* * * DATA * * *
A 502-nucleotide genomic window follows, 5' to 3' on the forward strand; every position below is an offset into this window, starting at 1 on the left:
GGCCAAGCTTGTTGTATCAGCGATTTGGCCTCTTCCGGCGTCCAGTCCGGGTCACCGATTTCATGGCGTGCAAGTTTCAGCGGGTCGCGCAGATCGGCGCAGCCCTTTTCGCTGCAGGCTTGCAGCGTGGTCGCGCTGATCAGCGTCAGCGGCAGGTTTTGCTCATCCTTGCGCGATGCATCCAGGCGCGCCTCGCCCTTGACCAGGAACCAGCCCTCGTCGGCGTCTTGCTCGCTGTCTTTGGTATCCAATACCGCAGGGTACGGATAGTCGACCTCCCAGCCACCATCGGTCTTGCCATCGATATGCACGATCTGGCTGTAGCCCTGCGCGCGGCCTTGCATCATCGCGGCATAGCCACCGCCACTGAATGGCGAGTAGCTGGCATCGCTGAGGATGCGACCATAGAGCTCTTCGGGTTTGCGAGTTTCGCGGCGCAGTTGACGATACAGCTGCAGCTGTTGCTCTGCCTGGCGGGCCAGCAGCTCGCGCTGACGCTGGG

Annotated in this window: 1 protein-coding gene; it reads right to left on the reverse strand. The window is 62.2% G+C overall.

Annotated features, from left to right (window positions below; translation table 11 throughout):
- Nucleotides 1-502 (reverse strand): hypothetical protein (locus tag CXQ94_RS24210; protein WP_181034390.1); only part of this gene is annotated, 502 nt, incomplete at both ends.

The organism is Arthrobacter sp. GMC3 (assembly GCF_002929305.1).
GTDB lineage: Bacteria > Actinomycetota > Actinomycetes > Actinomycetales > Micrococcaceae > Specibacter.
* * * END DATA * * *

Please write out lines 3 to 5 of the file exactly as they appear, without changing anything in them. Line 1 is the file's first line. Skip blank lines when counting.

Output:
Annotated in this window: 1 protein-coding gene; it reads right to left on the reverse strand. The window is 62.2% G+C overall.

Annotated features, from left to right (window positions below; translation table 11 throughout):
- Nucleotides 1-502 (reverse strand): hypothetical protein (locus tag CXQ94_RS24210; protein WP_181034390.1); only part of this gene is annotated, 502 nt, incomplete at both ends.